Are there any assets that are not counted for financial aid purposes?

Answer:

Yes, assuming you are talking about federal financial aid. Under the federal government’s financial aid formula, four main types of assets are excluded from consideration when determining your child’s financial need:

  1. All retirement accounts (e.g., IRAs, 401(k)s, 403(b)s)
  2. Home equity in a primary residence
  3. Annuities
  4. Cash value life insurance

These assets are known as non-assessable assets. All other assets that belong to you and your child are known as assessable assets and include items like checking and savings accounts, stocks, bonds, mutual funds, 529 plans, Coverdell education savings accounts, custodial accounts, trusts, and investment property. The more assessable assets you have, the more money you will be expected to contribute to college costs before any financial aid is forthcoming.

For example, Mr. and Mrs. Green have a Roth IRA worth $50,000, home equity of $75,000, cash value life insurance of $100,000, and a mutual fund worth $25,000. Under the federal financial aid formula, the Greens are considered to have only $25,000 worth of assets (i.e., the mutual fund).

By contrast, Mr. and Mrs. White have stock holdings worth $50,000, a 529 plan worth $35,000, a Coverdell account worth $15,000, and home equity of $100,000. Under the federal financial aid formula, the Whites are deemed to have $100,000 worth of assets (i.e., stock holdings, 529 plan, and Coverdell account).

Keep in mind that financial aid programs that are funded by individual colleges may use a formula that differs from the one used by the federal government to determine financial need. Specifically, the formula may take into account.

Can an UGMA/UTMA account reduce my child’s financial aid for college?

Answer:

It can, but in the same way that any other asset held by your child can. An UGMA/UTMA account is a custodial account established at a financial institution for a minor child and managed by a parent or other designated custodian. It is established under either a state’s Uniform Gifts to Minors Act (UGMA) or Uniform Transfers to Minors Act (UTMA).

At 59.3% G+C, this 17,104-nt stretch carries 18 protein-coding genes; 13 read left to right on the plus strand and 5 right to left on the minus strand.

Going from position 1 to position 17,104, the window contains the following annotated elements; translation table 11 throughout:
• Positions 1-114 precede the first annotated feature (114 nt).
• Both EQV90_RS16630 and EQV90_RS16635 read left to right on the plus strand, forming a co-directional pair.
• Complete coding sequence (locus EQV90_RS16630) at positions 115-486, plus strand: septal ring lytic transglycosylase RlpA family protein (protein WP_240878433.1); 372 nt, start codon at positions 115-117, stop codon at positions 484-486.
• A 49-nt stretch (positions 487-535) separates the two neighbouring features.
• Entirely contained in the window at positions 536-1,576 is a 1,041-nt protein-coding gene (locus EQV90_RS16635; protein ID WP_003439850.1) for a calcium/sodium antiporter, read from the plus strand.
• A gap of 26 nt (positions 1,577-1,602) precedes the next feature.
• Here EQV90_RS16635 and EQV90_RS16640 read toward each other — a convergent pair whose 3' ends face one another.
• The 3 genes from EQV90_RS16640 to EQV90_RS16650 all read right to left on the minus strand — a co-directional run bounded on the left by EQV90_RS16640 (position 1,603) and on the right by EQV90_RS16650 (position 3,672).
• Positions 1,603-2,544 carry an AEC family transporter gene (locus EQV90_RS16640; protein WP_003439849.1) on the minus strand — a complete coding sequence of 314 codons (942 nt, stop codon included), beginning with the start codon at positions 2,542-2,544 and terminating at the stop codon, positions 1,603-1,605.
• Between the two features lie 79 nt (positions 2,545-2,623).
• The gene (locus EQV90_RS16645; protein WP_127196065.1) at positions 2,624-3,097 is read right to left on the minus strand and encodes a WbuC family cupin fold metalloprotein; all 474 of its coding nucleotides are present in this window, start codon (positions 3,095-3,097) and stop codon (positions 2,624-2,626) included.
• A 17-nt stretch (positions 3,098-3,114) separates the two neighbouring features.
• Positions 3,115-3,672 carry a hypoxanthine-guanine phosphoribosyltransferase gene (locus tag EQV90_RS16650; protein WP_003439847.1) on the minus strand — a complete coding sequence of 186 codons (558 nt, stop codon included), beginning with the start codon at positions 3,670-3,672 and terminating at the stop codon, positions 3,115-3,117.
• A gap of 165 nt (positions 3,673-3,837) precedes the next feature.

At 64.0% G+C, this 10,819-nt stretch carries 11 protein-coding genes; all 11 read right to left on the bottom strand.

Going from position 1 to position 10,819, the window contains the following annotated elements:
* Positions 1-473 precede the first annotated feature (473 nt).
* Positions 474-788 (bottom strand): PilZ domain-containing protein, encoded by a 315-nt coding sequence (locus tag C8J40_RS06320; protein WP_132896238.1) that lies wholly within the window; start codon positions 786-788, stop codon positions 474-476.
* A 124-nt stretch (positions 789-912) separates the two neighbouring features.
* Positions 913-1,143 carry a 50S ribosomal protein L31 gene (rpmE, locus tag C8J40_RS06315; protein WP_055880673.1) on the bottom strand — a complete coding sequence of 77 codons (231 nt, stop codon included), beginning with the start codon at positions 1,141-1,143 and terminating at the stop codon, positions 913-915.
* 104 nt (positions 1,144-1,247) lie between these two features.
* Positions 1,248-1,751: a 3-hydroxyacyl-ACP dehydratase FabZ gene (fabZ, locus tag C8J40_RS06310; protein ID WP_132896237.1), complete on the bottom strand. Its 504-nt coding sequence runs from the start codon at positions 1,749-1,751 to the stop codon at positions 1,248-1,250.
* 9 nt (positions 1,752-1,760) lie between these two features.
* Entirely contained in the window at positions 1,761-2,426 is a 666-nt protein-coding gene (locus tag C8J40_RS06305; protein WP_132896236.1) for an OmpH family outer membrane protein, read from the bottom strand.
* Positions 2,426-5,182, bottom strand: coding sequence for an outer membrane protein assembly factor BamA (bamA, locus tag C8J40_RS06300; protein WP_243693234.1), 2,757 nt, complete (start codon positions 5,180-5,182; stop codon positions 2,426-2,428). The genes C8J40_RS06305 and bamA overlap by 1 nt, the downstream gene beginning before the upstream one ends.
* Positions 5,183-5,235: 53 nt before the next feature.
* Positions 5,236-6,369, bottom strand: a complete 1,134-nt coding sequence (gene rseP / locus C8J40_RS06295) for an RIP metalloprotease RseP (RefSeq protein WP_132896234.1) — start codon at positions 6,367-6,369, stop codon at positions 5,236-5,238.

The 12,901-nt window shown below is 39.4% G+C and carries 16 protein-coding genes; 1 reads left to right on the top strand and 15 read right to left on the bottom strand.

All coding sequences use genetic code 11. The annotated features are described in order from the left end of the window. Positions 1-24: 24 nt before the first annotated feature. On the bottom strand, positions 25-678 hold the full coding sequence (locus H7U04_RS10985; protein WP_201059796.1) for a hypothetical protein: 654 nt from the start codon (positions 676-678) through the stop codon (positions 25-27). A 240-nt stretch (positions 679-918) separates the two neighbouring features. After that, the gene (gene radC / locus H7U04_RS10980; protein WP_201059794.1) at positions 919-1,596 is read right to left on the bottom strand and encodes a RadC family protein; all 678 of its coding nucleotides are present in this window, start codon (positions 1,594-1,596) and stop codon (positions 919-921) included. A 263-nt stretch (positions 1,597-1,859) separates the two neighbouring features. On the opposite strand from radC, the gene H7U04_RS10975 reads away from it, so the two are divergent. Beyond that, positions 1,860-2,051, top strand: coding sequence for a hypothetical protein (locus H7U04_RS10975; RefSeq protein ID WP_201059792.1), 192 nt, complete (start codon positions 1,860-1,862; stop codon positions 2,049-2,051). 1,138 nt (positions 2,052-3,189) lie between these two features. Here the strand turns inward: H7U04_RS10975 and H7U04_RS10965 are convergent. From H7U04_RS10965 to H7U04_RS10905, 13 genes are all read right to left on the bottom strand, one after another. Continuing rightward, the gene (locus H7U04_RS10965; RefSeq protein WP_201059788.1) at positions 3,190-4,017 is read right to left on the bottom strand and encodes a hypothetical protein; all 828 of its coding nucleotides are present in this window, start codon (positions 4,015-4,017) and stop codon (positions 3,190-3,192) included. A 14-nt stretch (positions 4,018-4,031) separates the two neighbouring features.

Because an UGMA/UTMA account is held in your child’s name, it is considered your child’s asset. The federal government’s financial aid formula treats your child’s assets differently than your assets. Under the current federal formula, children must contribute 20 percent of their assets to college costs each year before becoming eligible for financial aid, while parents must contribute only 5.6 percent of their assets.

For example, $10,000 in your child’s UGMA/UTMA account would result in a $2,000 required contribution from your child. The same $10,000 in your bank account would result in a $560 required contribution from you.

As a result of this formula, any asset that your child holds, including an UGMA/UTMA account, will always translate into a higher monetary contribution to college costs than if the same asset were in your hands. It follows that the more money your family is required to pay up front for college costs, the less financial aid your child will be eligible for. But even though your child will be entitled to less financial aid that may not be such a bad thing. Remember, the main component of the average financial aid package consists of loans that must be paid back.